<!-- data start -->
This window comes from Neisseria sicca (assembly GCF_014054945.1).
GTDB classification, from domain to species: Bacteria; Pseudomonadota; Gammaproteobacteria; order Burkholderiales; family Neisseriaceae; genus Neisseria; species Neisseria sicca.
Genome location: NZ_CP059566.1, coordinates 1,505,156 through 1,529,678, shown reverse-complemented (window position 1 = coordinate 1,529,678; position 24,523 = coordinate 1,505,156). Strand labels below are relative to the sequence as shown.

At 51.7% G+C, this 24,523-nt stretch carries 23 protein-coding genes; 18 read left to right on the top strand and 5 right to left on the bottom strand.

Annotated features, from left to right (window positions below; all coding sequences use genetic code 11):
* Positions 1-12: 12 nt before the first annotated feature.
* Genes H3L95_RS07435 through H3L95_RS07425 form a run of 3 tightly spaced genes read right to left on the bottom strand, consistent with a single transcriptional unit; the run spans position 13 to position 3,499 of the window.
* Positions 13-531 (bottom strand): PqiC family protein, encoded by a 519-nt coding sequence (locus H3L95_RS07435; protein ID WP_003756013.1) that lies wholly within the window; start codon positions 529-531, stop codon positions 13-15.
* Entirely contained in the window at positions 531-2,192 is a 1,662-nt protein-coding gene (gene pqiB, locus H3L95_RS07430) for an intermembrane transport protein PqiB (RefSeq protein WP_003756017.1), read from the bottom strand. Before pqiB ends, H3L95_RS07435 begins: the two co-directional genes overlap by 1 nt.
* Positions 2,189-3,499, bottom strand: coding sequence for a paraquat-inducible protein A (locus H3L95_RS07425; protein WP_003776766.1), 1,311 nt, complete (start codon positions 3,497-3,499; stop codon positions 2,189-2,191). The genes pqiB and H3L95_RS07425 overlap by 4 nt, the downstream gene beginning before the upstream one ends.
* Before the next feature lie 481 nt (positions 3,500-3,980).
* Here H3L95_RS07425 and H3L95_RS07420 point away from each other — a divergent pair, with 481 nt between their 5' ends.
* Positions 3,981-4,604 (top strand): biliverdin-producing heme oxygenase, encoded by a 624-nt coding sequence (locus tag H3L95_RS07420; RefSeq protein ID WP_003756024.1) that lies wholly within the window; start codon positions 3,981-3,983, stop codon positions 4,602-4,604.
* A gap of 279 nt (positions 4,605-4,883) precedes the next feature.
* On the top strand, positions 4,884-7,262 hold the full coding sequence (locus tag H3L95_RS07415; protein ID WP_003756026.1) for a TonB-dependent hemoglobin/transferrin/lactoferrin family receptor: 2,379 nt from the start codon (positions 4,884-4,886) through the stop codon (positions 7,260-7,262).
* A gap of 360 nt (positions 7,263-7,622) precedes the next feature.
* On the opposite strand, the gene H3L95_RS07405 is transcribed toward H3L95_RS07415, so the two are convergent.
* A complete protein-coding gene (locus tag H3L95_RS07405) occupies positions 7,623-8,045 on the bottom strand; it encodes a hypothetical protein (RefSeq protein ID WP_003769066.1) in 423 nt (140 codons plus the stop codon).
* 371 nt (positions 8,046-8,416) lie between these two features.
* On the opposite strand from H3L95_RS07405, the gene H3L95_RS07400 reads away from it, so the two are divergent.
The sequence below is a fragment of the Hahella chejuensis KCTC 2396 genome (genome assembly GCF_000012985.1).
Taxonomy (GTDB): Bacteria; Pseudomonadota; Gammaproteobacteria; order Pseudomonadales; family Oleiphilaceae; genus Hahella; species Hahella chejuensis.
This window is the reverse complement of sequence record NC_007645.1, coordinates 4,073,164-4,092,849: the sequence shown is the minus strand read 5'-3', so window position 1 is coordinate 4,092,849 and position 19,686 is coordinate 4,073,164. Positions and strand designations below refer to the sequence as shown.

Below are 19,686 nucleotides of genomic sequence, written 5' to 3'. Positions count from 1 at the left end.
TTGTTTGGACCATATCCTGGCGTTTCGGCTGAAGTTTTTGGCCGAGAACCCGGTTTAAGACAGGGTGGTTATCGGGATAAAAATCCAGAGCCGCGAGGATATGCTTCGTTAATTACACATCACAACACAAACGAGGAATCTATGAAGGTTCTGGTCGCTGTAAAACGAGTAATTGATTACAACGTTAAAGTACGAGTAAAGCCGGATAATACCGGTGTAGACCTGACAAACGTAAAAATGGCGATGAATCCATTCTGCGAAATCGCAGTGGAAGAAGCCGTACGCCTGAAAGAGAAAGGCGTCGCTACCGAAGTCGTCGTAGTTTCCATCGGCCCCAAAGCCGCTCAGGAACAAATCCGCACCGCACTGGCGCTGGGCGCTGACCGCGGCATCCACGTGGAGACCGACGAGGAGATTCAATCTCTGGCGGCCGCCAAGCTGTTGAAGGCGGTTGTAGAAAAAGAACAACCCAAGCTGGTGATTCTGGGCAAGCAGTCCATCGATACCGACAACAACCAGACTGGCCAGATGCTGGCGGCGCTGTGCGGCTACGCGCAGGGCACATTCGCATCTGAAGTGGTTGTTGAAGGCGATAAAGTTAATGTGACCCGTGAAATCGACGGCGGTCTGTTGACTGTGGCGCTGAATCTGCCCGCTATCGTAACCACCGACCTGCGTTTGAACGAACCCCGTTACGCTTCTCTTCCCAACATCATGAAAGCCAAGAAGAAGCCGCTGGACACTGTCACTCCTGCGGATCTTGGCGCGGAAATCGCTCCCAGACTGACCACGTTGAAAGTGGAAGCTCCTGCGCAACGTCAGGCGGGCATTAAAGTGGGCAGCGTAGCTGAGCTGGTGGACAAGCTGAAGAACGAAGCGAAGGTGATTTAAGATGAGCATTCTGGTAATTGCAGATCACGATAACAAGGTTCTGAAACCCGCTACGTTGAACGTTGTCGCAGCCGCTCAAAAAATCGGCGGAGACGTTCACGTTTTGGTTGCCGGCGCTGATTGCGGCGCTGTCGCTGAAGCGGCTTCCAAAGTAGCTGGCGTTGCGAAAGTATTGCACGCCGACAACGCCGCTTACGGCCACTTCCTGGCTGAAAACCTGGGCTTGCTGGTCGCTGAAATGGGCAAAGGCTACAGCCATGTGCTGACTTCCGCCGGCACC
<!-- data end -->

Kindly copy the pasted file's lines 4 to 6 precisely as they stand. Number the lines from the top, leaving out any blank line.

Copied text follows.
At 51.7% G+C, this 24,523-nt stretch carries 23 protein-coding genes; 18 read left to right on the top strand and 5 right to left on the bottom strand.

Annotated features, from left to right (window positions below; all coding sequences use genetic code 11):
* Positions 1-12: 12 nt before the first annotated feature.